Tuesday, May 06, 2008

Bread of Life (1): He gave them a meal

I'm going to start transcribing, in edited form, my learning church talks on communion into the blog, but in small chunks, which may make them easier to digest!! Click 'full post' for text.

What is the Eucharist? The word refers to the giving thanks of the community. 'Eucharist' is simply a Greek word meaning thanksgiving and it’s the ecumenical word, in other words when the different churches come together to talk about it, that’s the word they use to describe it and it doesn’t necessarily have any other great theological import other than this. Of course what name you give to the meal is freighted with all sorts of politics - I tend to try and ignore the politics so far as I can! - whether you call it the Lord’s Supper, or the Mass or the Eastern Orthodox call it the Synaxis, there are all sorts of names, but breaking bread and wine and sharing it as the community of the faithful telling the story of Jesus, that’s what we are talking about.

This is Tom Wright, Bishop of Durham:
“I firmly believe that when Jesus himself wanted to explain to his disciples what his forthcoming death was all about he didn’t give them a theory, he gave them a meal.”
In other words, it’s when we actually share this meal and take part in this process that we start to understand what our faith is all about. The earliest description we have, as I am sure you are all aware, comes in 1 Corinthians 11 and Paul says,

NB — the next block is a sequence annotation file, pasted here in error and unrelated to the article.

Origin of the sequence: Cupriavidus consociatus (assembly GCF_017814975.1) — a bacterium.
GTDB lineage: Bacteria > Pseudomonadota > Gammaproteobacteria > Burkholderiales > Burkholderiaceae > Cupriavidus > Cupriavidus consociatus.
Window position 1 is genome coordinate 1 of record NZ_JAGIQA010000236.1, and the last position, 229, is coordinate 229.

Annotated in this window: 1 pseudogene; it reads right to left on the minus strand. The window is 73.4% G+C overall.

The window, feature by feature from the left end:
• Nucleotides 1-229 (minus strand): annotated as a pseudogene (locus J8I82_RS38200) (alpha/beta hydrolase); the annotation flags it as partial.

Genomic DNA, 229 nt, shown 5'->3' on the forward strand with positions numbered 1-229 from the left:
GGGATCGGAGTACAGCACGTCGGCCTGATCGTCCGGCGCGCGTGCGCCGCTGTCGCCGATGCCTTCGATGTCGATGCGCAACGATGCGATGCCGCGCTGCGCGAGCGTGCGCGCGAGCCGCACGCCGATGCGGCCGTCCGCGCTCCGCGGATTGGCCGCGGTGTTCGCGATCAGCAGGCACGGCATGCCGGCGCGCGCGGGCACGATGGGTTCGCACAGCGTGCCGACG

For I received from the Lord what I also passed on to you: The Lord Jesus, on the night he was betrayed, took bread, and when he had given thanks, he broke it and said, "This is my body, which is for you; do this in remembrance of me." In the same way, after supper he took the cup, saying, "This cup is the new covenant in my blood; do this, whenever you drink it, in remembrance of me." For whenever you eat this bread and drink this cup, you proclaim the Lord's death until he comes.

I’m sure you’re familiar with the passage, it is pretty much the heart of what the priest says every time there is communion. In some churches it is exactly St Paul’s passage which is used, in some churches it is slightly repackaged, rephrased, but that is the earliest text we have got referring to it. And it is within about twenty years after the event.

We don’t know exactly which year it was when Jesus died, but it's not unreasonable to think it being from early to mid-thirties AD and that Paul’s letter is early to mid-fifties AD, so you are talking about twenty years after the event, in other words it is within living memory. Just to emphasise that, it is not really very long at all after the event, and it is in a context where there is an existing practice, the people he is writing it to are aware of this, the story has gone before them, and they are acting on it. So Paul is referring to something which is already going on, which means that the Eucharist, as an ongoing practice within the church community, was established long before Paul is writing his letters.

Therefore: we can be pretty confident that the heart of the Eucharist goes back to Christ himself, and that it is not something invented out of whole cloth by the later church (compare a couple of references in Acts to the Apostles coming together to break bread on the first day of the week and so on).

But what did Jesus mean by it?

No comments:

Post a Comment

Note: only a member of this blog may post a comment.